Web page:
Magazine article The Spectator

Too Odd Not to Be True

Magazine article The Spectator

Too Odd Not to Be True

Article excerpt

THE PECULIAR MEMORIES OF THOMAS PENMAN

by Bruce Robinson

Bloomsbury, 14.99, pp. 256

One of the worst hazards of male puberty is the random erection. How well I remember the terrible Latin lesson at prep school where, for no discernible reason, I developed an awkward, adamantine bulge in the flannel shorts department at the precise moment my Latin master asked me to chalk something up on the blackboard.

`What is the matter, Delingpole?' asked Mr Pearson, as I staggered from behind my desk, bent over double and blushing furiously. `It's um . . . um . . . it's my stomach, sir!' I said. `I've got a dreadful tummy ache.' `Then go and see matron, you blinking boy!' Mr Pearson snapped as the class dissolved into giggles. They knew, all right.

I only mention this sorry tale because Bruce Robinson describes a remarkably similar episode in his first novel, The Peculiar Memories of Thomas Penman. But his version ends with the character pooing his pants and being sent to the headmaster for a thrashing, having been found to have defaced his exercise book with pornographic jottings. Clearly Robinson's childhood was a good deal weirder and more traumatic than mine.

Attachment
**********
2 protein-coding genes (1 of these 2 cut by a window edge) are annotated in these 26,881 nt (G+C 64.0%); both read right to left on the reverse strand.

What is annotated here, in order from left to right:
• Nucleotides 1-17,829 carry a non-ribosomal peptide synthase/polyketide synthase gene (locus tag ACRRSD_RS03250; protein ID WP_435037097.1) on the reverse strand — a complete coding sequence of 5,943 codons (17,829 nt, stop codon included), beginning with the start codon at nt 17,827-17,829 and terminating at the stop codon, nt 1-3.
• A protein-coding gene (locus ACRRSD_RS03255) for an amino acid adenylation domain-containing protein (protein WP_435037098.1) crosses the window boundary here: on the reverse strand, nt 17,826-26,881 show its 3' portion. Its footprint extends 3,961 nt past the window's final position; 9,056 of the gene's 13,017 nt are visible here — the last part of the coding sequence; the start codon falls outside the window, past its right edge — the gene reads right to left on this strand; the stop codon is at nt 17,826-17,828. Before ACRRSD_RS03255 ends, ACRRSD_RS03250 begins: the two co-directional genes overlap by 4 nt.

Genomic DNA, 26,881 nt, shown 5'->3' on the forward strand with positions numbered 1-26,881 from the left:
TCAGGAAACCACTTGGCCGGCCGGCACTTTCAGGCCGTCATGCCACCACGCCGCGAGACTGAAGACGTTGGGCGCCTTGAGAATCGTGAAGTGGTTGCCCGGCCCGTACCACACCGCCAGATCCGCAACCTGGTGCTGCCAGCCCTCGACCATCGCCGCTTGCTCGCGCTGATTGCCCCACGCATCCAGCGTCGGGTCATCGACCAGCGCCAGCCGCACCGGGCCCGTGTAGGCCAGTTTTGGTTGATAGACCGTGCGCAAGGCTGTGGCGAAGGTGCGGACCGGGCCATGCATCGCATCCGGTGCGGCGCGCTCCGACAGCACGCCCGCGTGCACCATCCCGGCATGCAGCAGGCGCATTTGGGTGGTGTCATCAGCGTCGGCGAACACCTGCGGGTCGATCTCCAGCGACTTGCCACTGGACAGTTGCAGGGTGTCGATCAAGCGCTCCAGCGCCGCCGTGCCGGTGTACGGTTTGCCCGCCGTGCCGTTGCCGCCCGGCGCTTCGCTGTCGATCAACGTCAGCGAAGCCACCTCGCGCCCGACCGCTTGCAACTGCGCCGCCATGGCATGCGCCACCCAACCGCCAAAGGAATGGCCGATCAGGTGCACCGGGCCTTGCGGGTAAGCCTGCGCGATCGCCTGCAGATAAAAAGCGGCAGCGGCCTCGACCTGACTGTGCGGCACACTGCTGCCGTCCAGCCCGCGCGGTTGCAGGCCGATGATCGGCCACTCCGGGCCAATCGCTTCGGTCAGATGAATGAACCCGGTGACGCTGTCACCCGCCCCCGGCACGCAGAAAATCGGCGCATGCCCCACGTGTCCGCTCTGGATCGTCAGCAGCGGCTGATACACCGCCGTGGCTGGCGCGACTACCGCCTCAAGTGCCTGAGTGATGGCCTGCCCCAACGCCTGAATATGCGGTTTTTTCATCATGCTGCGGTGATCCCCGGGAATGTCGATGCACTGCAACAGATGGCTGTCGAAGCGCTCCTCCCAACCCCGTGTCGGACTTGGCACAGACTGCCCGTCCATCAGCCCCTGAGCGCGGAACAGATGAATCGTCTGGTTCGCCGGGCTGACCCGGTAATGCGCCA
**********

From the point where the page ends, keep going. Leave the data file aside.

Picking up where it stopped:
Though it's always dangerous to speculate how much of a novel is made up and how much based on personal experience, I suspect that quite a bit of this book is autobiographical. Partly it's because Robinson once intimated as much over a bottle or two of fine claret when I interviewed him at the splendid Hertfordshire farmhouse he bought from the proceeds of a lucrative career in film, partly, because the story is too damned odd to be the work of even the most warped imagination.

It concerns the rites of passage of a 13year-old schoolboy in Fifties Broadstairs. He lives in 'a dislocated, unfriendly old house' clinging with the smell of cooked meat, whose inhabitants include two remote, unloving parents, several revoltingly incontinent dogs, and a grandfather whose unrivalled pornography collection includes a photo of a woman with a live duck's head protruding from her bum.

His grandfather, who lost part of his brain in the trenches, is the only family member to whom Thomas can relate. …

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